CLEMSON — Hopping aboard a friend's scooter for a joy ride isn't one of the dangers Chris Hairston was warned about when he arrived at college.
Yet Hairston can provide a first-hand account of how something so simple and harmless can go so wrong.
An injured knee suffered Sept. 6 in a scooter accident cost Hairston almost all of the past three games. And it came close to costing him a game he cannot bear to miss — Thursday night's tilt against his hometown team, Wake Forest.
"It was a bad decision, really," said Hairston, a third-year sophomore who's expected to start at left tackle when Clemson takes the field against the No. 21 Demon Deacons in Winston-Salem, N.C.
"I've gained a little bit of wisdom from the situation. I've learned you can't put yourself in bad situations, especially when you've got a team counting on you."
Hairston's recollection of the fateful night goes like this: He was off- campus at a friend's apartment relaxing a few hours after a 45-17 win over The Citadel. He decided he wanted to take his friend's scooter for a spin.
Hairston, all 6-6 and 315-pounds of him, hopped on and pulled away. Before long, he was thrown to the ground after the scooter hit a sewer grate and went flying.
"He's just really goofy," said tight end Michael Palmer. "When you hear Hairston fell on a moped, your first reaction is, 'What the heck?' "
This tumble inflicted a severe toll: a ruptured bursa sac in Hairston's left knee. It was initially thought to be a minor injury, but team doctors had difficulty draining the abundance of fluid that had accumulated.
He missed the South Carolina State game. Then the North Carolina State game. Not good news for an offensive line already struggling with youth, inexperience and other injuries.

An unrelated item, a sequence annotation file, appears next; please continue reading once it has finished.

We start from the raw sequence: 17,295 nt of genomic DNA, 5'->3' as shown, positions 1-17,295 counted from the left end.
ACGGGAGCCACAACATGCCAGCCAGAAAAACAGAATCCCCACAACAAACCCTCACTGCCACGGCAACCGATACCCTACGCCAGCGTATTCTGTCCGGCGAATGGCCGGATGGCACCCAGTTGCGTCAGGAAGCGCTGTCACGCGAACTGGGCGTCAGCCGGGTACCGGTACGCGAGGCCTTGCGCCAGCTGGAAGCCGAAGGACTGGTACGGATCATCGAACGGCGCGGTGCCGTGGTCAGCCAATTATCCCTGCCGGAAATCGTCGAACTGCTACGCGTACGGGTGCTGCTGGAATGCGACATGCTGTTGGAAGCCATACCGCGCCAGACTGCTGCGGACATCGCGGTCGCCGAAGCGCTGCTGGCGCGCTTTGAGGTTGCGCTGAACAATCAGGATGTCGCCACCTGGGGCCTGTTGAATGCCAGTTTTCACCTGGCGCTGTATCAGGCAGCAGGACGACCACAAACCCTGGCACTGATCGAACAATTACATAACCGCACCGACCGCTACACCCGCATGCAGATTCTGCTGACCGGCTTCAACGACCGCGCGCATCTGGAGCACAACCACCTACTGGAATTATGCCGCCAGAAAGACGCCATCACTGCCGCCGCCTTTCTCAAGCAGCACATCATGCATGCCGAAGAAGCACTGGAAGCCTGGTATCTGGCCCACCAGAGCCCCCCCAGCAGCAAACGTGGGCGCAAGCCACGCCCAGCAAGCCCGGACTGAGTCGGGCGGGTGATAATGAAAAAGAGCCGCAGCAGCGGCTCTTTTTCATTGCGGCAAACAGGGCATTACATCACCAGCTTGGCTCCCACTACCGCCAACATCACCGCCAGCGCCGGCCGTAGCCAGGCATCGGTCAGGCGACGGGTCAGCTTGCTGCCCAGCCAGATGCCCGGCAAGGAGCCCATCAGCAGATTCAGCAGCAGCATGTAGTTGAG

Hairston was the team's best pass protector, and maybe its best lineman. His absence was Brad Scott's worst nightmare.
"It'll be a long time before he'll live that down, I'm sure," said Scott, the Tigers' offensive line coach.
Hairston considered himself lucky to be at Clemson to begin with. He was a late bloomer at Carver High in Winston-Salem after arriving at the school as a 175-pound freshman. He took up football and drew little notice until his senior season, when he was selected for the Shrine Bowl.
South Carolina State was courting him heavily, and Hairston said Bulldogs assistant Joe Blackwell - brother of Clemson linebackers coach David Blackwell - let Tigers coaches know about Hairston.
Former Clemson assistant Marion Hobby began recruiting him, and Scott liked what he saw after looking at his film.
Hairston was offered a scholarship after Scott and Hobby saw him in person at Shrine Bowl practice. He committed immediately and didn't waver.
Hairston said his hometown Demon Deacons never showed any interest.
"I never thought I would play Division I-A football," he said. "I thought I-AA at best. I wasn't really thinking Clemson or any ACC school. The only inhouse visits I got was Clemson and S.C. State."
Hairston redshirted in 2006 and played 248 snaps last season. He played 19 snaps in a 44-10 victory over the Demon Deacons in the 10th game, and another 19 snaps in a last-second win at South Carolina two weeks later.
He stepped onto the big stage in the Chick-fil-A Bowl against Auburn. Starting right tackle Christian Capote was academically ineligible, leaving Hairston with the start and 75 snaps in the overtime loss.
Hairston played the first two games this year before grabbing the key to his friend's scooter. He was on the field for a few snaps in the Tigers' 20-17 loss to Maryland on Sept. 27, and he anticipiates starting and playing most of Thursday night's game as Clemson (3-2, 1-1 ACC) tries to turn around its season.
He says he's still dealing with some pain in the knee. But it's nothing compared to the pain of standing on the sidelines and watching his team suffer from a mistake he says he'll never make again.
"I'm trying to do everything I can not to be that weak link, even though I'm playing through pain that some people wouldn't want to play through," he said. "I'm doing everything I can to make sure they know that I'm sorry for it."
Notice about comments:
The Post and Courier is pleased to offer readers the enhanced ability to comment on stories. Some of the comments may be reprinted elsewhere in the site or in the newspaper. We ask that you refrain from profanity, hate speech, personal comments and remarks that are off point.